One way to look at this is to examine the trajectory of employment relative to December 2007 levels (when this recession began) and compare it with the average trajectory of relative employment in other recessions:
A more apt comparison might therefore be the “bad” recessions of recent memory, the 1973–75 and 1981–82 episodes, which both lasted sixteen months.
Here, for your viewing displeasure, are those comparisons:
The trajectories suggested by the relatively long-lived, more severe recessions of 1973-75 and 1981-82 are almost certainly more sensible comparisons at this point. And, as bad as it is right now, we are still a fair distance from the pace of relative employment losses in those episodes.
This is an interesting observation and it helps to put the current situation in historical perspective. Let me add my own theory.
I think that what is happening in the 4Q of 2008 and the 1Q of 2009 will be the "tear the band-aid off quickly to get it over with" wave of layoffs. Here is a graph of job creation for the last 10 years:
Click for a larger image
The best read of job creation for the latest expansion is 8.2 million jobs (from 129,822,000 in August 2003 to 138,078,000 in December 2007). This figure alone is very important. It tells us that job creation was low. Why? My personal thesis is that companies have become incredibly streamlined over the last 30 years; in general they now only hire when it is absolutely essential. As a result total job creation is decreasing for expansions. This is the natural result of the productivity increase we have seen over the same time.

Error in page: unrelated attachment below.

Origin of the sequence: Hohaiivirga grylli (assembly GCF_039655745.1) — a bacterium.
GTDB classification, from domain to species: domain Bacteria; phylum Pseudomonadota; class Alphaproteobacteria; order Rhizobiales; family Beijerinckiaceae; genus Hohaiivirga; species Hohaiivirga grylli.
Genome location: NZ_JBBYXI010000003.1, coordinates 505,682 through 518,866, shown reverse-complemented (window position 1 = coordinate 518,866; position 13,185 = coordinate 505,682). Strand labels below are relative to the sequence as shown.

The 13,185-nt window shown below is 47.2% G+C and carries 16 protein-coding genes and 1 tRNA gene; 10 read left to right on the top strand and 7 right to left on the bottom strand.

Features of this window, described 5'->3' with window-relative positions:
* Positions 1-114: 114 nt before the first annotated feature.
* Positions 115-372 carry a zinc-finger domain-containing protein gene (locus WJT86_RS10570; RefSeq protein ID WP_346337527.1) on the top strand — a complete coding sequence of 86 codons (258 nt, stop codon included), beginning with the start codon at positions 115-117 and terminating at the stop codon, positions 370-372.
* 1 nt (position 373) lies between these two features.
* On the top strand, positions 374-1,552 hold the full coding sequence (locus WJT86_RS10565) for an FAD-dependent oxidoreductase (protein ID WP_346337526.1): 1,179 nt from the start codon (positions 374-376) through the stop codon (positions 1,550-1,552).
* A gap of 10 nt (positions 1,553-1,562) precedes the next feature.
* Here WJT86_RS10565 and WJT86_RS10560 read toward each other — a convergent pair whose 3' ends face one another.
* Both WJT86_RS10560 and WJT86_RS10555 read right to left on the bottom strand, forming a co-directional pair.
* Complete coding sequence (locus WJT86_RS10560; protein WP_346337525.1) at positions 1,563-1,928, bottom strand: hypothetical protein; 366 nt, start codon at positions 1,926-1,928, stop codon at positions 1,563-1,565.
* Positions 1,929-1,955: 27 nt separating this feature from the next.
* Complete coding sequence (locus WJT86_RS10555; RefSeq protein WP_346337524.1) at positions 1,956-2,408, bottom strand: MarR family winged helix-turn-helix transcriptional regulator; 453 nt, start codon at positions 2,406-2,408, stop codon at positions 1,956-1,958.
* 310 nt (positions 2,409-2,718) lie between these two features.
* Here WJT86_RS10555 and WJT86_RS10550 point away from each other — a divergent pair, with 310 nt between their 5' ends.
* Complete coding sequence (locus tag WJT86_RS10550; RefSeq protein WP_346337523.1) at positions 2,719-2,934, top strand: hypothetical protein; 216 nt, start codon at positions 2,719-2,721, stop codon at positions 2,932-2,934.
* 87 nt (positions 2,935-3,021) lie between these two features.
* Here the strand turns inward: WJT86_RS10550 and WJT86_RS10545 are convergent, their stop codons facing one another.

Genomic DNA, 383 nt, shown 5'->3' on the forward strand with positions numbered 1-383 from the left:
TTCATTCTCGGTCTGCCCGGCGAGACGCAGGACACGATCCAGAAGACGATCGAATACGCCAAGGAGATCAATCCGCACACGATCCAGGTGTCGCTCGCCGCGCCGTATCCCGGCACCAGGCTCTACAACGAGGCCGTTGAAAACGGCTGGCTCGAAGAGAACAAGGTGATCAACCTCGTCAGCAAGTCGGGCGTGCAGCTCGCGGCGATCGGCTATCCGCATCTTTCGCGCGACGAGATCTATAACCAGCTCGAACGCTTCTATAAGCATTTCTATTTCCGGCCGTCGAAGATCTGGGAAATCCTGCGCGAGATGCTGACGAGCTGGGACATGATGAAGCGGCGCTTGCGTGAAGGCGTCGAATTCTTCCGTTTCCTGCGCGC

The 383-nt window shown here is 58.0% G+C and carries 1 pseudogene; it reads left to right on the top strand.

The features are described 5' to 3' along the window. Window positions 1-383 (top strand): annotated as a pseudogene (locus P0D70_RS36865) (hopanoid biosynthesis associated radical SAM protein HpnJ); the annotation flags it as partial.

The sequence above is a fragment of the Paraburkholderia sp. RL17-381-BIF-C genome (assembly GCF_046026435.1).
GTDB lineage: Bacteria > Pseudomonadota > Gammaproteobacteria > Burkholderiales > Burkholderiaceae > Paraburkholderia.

So far this year we've lost 1.9 million jobs or 23% if all jobs created during the latest expansion. The worst rate of job losses for a recession over the last 60 years is about 50% in a recession that occurred in the 1950s. So, we're about halfway there. For the US to get to the 50% mark we need to lost about another 2.1 million jobs. Assuming a 250,000 - 500,000 rate per month, that means we have about another 3-6 months of ugly job losses to go.
After that my hope is we see a big fiscal package approved to start pumping money into the economy. This will make the 4th quarter a fair but not great half year.
I could be wrong in all of this. The economy likes to make an ass out of economists -- and actually does so with alarming frequency.